In Donald Barthelme’s short story “See the Moon,” from his collection Sixty Stories, the narrator says, “Fragments are the only forms I trust.” This is one of those moments when I read something that articulates me in a way I’ve never before fully articulated. And yet, when I look around my apartment, I realize I am surrounded by the fragments of a life lived. From hunks of coal stolen out of an abandoned mine in the Arctic to a single reptilian glass eye to a glow-in-the-dark star ripped from its plastic constellation. I trust fragments because they ask new interrogating questions about the nature of wholeness—wholeness (or perfection), a thing that I increasingly distrust because, in my opinion, there is no such thing; Salvador Dali famously said, “Have no fear of perfection—you’ll never reach it.” In my experience, fragments are more about what is present whereas wholeness is more about what is absent. And yes, a fragment is more jagged, but when you grab hold of it (versus, say, holding a tennis ball), your hand remembers how it feels long after you have let go of it.
I mention this Barthelme quote because it kept running through my mind the first time I read Maggie Nelson’s The Argonauts as well as Sarah Manguso’s 300 Arguments. Both texts, while fairly different in their rhetorical goals and executions, are told in fragmentary forms. This is a very conscious choice on both authors’ parts: to engage with the audience in short bursts of brilliant insight rather than put readers in a slogging motion through a thicker tome of theoretical or narrative chaff. One of Manguso’s fragments even explicitly states: “Think of this as a short book composed entirely of what I hoped would be a long book’s quotable passages.”
Both The Argonauts and 300 Arguments are, however, deceptively simple in this form. It’s easy to breeze through fragments because they are so deftly digestible, so swiftly relegated to pithy aphorisms and incomplete (see: unmemorable) thoughts. But these texts’ short forms belie a much deeper investigation into the adequacy of language to understand identity. Early in The Argonauts, Nelson writes:
Before we met, I had spent a lifetime devoted to Wittgenstein’s idea that the inexpressible is contained—inexpressibly!—in the expressed. This idea gets less air time than his more reverential Whereof one cannot speak thereof one must be silent, but it is, I think, the deeper idea. Its paradox is, quite literally, why I write, or how I feel able to keep writing. For it doesn’t feed or exalt any angst one may feel about the incapacity to express, in words, that which eludes them. It doesn’t punish what can be said for what, by definition, it cannot be. Nor does it ham it up by miming a constricted throat: Lo, what I would say, were words good enough. Words are good enough.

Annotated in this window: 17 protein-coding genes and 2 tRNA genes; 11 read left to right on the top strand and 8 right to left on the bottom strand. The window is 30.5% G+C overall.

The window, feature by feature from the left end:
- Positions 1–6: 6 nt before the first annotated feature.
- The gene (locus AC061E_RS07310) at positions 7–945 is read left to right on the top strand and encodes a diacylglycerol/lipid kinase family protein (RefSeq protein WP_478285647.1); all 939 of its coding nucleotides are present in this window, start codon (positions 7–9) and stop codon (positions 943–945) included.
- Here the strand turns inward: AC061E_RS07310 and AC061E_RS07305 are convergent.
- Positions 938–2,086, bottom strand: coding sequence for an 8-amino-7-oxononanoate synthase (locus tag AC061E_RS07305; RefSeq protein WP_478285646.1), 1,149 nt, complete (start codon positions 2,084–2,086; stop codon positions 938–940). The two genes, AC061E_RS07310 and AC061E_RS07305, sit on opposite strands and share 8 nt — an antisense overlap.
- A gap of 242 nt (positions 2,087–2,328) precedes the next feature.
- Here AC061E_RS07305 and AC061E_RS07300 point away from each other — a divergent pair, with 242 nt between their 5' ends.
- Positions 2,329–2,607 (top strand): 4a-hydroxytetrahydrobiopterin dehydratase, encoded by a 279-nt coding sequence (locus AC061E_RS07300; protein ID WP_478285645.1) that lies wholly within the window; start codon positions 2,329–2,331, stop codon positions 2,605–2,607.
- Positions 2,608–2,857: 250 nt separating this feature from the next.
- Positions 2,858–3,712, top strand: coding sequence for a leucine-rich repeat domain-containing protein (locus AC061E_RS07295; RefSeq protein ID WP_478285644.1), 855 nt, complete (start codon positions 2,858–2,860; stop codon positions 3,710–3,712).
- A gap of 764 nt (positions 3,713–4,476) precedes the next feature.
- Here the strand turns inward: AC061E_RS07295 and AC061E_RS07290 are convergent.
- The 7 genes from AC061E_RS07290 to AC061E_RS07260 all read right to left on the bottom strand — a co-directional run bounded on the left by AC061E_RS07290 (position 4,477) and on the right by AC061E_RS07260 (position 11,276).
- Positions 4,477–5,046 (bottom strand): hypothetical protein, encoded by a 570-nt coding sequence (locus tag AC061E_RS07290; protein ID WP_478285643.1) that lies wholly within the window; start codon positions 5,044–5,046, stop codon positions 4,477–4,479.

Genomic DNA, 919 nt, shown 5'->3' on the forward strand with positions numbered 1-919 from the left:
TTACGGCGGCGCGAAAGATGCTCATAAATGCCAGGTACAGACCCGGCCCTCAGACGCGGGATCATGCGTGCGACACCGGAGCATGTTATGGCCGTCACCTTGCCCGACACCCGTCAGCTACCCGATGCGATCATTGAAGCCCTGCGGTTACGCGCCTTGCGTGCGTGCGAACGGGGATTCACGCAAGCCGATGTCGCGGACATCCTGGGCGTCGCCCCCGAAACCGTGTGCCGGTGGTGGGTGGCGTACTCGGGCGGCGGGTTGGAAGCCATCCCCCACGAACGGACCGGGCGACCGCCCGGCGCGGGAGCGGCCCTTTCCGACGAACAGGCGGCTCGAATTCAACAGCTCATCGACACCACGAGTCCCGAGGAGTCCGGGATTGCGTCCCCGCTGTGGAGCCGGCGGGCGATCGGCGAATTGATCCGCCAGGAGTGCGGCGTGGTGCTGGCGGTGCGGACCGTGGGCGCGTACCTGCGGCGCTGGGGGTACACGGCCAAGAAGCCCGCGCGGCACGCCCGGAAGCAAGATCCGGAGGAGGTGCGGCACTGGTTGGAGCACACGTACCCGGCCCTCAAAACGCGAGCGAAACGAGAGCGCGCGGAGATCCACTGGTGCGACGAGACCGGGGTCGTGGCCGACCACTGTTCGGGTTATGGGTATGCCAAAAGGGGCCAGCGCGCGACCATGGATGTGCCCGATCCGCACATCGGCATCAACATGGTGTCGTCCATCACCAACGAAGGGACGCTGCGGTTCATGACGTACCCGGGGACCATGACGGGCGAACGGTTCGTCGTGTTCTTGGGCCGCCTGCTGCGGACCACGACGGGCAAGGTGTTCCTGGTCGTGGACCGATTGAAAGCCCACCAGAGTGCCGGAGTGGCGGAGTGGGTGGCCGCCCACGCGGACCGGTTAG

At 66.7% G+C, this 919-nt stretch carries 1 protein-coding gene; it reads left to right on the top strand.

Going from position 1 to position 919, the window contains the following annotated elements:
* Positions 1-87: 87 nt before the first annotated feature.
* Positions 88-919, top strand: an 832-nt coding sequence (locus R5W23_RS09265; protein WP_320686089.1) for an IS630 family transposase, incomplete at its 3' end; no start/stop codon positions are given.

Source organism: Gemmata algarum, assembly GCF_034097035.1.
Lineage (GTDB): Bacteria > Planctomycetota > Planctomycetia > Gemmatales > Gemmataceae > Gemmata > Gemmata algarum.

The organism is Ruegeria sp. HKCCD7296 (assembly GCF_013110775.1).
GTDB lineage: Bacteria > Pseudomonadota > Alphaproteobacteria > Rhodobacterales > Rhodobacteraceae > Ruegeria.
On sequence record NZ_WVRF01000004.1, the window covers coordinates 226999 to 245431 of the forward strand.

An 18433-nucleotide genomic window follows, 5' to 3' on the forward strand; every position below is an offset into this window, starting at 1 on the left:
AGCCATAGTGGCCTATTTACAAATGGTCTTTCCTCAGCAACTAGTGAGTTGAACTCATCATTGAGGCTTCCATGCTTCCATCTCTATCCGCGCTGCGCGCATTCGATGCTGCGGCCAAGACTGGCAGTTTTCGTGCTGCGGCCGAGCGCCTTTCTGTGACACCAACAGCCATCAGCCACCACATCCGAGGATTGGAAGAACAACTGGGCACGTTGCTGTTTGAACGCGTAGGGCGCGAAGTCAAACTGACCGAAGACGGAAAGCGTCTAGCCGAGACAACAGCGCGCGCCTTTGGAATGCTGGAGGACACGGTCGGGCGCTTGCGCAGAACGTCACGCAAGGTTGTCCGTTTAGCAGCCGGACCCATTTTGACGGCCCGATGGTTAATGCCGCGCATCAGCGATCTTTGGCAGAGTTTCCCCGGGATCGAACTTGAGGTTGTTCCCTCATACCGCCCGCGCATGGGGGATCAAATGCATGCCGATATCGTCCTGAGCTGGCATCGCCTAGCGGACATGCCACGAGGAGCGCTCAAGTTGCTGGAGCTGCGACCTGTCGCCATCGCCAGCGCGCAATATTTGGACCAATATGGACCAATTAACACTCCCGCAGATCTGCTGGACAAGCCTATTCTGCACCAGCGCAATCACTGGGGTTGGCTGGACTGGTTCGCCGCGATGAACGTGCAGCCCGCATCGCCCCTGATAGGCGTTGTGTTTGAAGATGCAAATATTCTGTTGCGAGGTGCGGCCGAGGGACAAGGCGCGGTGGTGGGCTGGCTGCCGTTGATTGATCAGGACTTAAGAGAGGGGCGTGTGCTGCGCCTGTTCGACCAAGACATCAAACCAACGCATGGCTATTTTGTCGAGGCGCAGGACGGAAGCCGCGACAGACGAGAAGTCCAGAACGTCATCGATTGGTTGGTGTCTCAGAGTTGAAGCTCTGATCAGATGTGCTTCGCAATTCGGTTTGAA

Words are good enough, yes, because no one word is complete. No one word encapsulates the whole of language. Each word is fragment of the larger whole. And combining words together makes more interesting fragments, more kaleidoscopic shapes of sound, more jagged constructs.
Manguso addresses this same subject with a somewhat contrary tack:
Nothing is more boring to me than the re-re-restatement that language isn’t sufficiently nuanced to describe the world. Of course language isn’t enough. Accepting that is the starting point of using its capacity. Of increasing its capacity.
Considering both Nelson’s and Manguso’s insights, I don’t think we’re left with opposing viewpoints; rather, both authors have a hopeful eye toward the potential for language to name the unnamed thing. And this deals fundamentally with the nature of fragments because we have to start naming the world piece by piece, fragment by fragment, rather than name all things all at once under one umbrella word. When I look around my apartment—coal, eye, star—I don’t try to encompass all the fragments inside one term; to do so would be to slight every part’s individual ability to inhabit the world on its own (albeit jagged) inherited terms. This is the power of Nelson’s and Manguso’s texts: they treat each thought and passage as something worthy of its own expression and not simply necessary to the larger book’s purpose or effect. And perhaps most astutely, Manguso writes regarding this focused treatment: “To call a piece of writing a fragment, or to say it’s composed of fragments, is to say that it or its components were once whole but are no longer.”
Perhaps this is why Barthelme’s narrator trusts fragments more than anything else: It is perception that turns them into fragments, and it’s the capacity of language that makes them whole.
Lighthouse instructor Alexander Lumans will teach Reading as a Writer: The Hybrid Forms of Sarah Manguso and Maggie Nelson starting March 22. Lumans holds an MFA from Southern Illinois University Carbondale, and his fiction has appeared in Gulf Coast, Story Quarterly, American Short Fiction, and The Normal School, among others.